The issue of abortion forces a confrontation with the effects of poverty and economic inequalities, local moral worlds, and the cultural and social perceptions of the female body, gender, and reproduction. Based on extensive original field research, this provocative collection presents case studies from Thailand, Cambodia, Burma, Vietnam, Bangladesh, Indonesia, and India. It includes powerful insight into the conditions and hard choices faced by women and the circumstances surrounding unplanned pregnancies. It explores the connections among poverty, violence, barriers to access, and the politics and strategies involved in abortion law reform. The contributors analyze these issues within the broader conflicts surrounding women's status, gender roles, religion, nationalism and modernity, as well as the global politics of reproductive health.
There is a growing interest in studies that document the relationship between science and medicine - as ideas, practices, technologies and outcomes - across cultural, national, geographic terrain. Tibetan medicine is not only known as a scholarly medical tradition among other Asian medical systems, with many centuries of technological, clinical, and pharmacological innovation; it also survives today as a complex medical resource across many Asian nations - from India and Bhutan to Mongolia, Tibet (TAR) and China, Buryatia - as well as in Western Europe and the Americas. The contributions to this volume explore, in equal measure, the impacts of western science and biomedicine on Tibetan grounds - i.e., among Tibetans across China, the Himalaya and exile communities as well as in relation to globalized Tibetan medicine - and the ways that local practices change how such "science" gets done, and how this continually hybridized medical knowledge is transmitted and put into practice. As such, this volume contributes to explorations into the bi-directional flows of medical knowledge and practice.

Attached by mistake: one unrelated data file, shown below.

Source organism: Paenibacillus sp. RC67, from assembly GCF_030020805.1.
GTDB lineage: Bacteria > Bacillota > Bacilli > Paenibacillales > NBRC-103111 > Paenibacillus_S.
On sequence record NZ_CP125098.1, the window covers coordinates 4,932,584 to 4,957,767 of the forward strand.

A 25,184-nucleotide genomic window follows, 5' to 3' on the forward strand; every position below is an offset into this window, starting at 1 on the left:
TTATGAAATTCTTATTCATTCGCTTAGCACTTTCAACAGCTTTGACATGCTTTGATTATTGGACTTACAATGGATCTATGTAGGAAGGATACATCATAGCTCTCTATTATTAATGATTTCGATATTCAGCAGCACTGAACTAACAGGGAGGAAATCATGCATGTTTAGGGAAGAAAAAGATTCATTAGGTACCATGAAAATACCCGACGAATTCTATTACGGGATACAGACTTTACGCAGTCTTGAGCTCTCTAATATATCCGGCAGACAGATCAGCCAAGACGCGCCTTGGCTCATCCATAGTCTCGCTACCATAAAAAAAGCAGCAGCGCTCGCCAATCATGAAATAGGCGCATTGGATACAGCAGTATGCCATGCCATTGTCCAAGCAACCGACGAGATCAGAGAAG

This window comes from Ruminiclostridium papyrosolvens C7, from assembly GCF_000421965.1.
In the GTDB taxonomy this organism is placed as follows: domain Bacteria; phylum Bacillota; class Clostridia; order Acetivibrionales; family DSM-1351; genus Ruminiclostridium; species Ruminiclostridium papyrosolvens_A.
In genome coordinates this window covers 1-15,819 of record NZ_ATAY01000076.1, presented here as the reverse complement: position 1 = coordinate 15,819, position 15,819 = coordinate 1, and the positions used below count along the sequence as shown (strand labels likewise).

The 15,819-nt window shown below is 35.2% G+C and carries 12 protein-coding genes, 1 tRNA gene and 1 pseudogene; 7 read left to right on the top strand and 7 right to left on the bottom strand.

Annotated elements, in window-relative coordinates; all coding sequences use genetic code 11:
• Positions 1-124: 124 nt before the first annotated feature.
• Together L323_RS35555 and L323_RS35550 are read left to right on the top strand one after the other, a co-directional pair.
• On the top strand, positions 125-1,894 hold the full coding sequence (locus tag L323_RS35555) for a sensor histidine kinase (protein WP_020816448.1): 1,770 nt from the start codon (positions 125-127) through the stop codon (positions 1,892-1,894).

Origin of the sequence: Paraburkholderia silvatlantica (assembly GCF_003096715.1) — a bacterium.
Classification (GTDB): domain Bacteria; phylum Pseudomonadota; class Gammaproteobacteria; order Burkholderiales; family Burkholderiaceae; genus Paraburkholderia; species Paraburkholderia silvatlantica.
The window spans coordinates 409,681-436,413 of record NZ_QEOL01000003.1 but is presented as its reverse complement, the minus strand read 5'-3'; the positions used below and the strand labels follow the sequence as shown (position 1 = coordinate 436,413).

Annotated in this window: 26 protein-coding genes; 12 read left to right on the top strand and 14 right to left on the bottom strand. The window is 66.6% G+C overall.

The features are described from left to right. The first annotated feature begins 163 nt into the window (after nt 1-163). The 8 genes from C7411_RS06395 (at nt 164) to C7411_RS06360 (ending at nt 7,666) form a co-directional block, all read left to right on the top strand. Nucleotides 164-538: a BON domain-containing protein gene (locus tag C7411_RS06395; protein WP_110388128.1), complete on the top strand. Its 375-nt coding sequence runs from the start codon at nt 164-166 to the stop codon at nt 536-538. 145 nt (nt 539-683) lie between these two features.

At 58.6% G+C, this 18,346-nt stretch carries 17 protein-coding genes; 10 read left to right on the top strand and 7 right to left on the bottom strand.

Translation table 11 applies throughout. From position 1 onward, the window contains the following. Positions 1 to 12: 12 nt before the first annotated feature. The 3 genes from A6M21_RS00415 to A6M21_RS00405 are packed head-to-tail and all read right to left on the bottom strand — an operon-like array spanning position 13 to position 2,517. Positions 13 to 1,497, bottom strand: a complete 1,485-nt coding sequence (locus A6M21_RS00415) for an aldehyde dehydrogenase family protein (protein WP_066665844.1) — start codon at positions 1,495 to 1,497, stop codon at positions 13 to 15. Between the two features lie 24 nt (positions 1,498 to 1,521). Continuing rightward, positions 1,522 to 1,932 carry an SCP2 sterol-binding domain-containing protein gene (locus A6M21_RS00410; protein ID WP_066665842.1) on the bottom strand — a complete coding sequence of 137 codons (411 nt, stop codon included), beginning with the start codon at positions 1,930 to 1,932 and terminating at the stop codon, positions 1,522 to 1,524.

Popular presentations of history have recently been discovered as a new field of research, and even though interest in it has been growing noticeably very little has been published on this topic. This volume is one of the first to open up this new area of historical research, introducing some of the work that has emerged in Germany over the past few years. While mainly focusing on Germany (though not exclusively), the authors analyze different forms of popular historiographies and popular presentations of history since 1800 and the interrelation between popular and academic historiography, exploring in particular popular histories in different media and popular historiography as part of memory culture.